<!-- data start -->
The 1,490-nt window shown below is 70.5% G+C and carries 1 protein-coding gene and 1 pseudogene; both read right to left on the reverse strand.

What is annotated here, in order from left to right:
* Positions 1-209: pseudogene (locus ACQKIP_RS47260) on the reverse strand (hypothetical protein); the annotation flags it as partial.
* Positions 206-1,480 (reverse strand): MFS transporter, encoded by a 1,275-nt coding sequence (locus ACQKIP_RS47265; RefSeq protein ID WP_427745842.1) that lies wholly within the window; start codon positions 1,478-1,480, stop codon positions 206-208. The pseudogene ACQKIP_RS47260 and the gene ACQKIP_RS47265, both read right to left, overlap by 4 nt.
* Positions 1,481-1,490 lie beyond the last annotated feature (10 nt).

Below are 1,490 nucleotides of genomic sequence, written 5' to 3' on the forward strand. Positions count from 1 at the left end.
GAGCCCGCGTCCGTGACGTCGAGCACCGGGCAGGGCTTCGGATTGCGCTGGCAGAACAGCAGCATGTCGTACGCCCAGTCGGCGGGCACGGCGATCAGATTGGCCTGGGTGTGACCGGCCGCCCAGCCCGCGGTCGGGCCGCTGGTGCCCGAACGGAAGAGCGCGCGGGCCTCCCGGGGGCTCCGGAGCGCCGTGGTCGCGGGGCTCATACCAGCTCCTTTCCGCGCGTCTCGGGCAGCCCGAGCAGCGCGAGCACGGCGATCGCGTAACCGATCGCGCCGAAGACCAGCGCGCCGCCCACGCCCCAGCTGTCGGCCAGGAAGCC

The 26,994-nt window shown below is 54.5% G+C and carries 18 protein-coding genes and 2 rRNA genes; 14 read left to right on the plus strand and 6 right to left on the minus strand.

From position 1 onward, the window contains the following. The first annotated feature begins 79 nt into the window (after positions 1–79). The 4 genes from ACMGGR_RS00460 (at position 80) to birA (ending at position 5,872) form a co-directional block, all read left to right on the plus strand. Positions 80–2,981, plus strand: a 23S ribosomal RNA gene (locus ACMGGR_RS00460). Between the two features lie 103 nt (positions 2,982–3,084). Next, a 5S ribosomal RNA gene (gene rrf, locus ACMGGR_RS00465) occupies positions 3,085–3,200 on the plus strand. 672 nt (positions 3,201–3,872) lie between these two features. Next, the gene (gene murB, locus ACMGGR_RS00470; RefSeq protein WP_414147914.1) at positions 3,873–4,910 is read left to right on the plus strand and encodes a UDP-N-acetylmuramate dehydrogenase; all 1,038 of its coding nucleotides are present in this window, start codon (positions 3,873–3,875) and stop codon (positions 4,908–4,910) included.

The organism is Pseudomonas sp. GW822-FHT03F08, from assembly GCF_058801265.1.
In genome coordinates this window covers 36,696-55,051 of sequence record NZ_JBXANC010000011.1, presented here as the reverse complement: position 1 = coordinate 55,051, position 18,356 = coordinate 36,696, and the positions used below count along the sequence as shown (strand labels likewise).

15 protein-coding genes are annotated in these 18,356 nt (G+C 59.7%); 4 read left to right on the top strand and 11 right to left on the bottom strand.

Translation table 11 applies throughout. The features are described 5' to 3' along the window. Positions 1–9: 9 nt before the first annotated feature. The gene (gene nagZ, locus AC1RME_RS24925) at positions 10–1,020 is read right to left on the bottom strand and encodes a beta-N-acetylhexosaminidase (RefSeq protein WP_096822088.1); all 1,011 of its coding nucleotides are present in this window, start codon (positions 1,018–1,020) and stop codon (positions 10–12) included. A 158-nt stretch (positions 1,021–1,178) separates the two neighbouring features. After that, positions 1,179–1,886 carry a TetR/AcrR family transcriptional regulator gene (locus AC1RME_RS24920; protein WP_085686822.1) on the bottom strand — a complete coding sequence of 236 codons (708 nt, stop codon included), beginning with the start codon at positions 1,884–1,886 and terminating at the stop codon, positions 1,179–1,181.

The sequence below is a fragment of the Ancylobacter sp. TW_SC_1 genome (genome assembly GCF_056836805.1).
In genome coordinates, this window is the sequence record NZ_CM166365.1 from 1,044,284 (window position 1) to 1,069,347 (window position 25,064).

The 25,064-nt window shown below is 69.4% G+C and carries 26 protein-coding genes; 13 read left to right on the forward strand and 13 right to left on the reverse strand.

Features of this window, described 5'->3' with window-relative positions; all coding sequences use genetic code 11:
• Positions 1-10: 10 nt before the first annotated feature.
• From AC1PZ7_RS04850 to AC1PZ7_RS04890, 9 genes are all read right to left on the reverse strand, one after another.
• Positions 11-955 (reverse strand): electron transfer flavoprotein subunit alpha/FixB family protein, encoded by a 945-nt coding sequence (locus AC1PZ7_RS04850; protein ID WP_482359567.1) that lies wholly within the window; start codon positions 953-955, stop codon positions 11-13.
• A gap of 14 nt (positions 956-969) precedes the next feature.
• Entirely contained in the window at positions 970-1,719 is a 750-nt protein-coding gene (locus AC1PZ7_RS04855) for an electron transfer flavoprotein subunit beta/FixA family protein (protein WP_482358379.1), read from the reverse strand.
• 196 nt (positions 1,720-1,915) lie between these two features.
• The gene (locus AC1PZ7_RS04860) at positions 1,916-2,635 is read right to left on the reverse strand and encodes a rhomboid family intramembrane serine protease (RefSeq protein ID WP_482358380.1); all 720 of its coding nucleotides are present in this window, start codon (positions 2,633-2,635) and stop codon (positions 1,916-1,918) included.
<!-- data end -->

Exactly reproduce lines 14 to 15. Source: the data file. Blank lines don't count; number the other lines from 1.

The sequence below is a fragment of the Ancylobacter sp. TW_SC_1 genome (genome assembly GCF_056836805.1).
In genome coordinates, this window is the sequence record NZ_CM166365.1 from 1,044,284 (window position 1) to 1,069,347 (window position 25,064).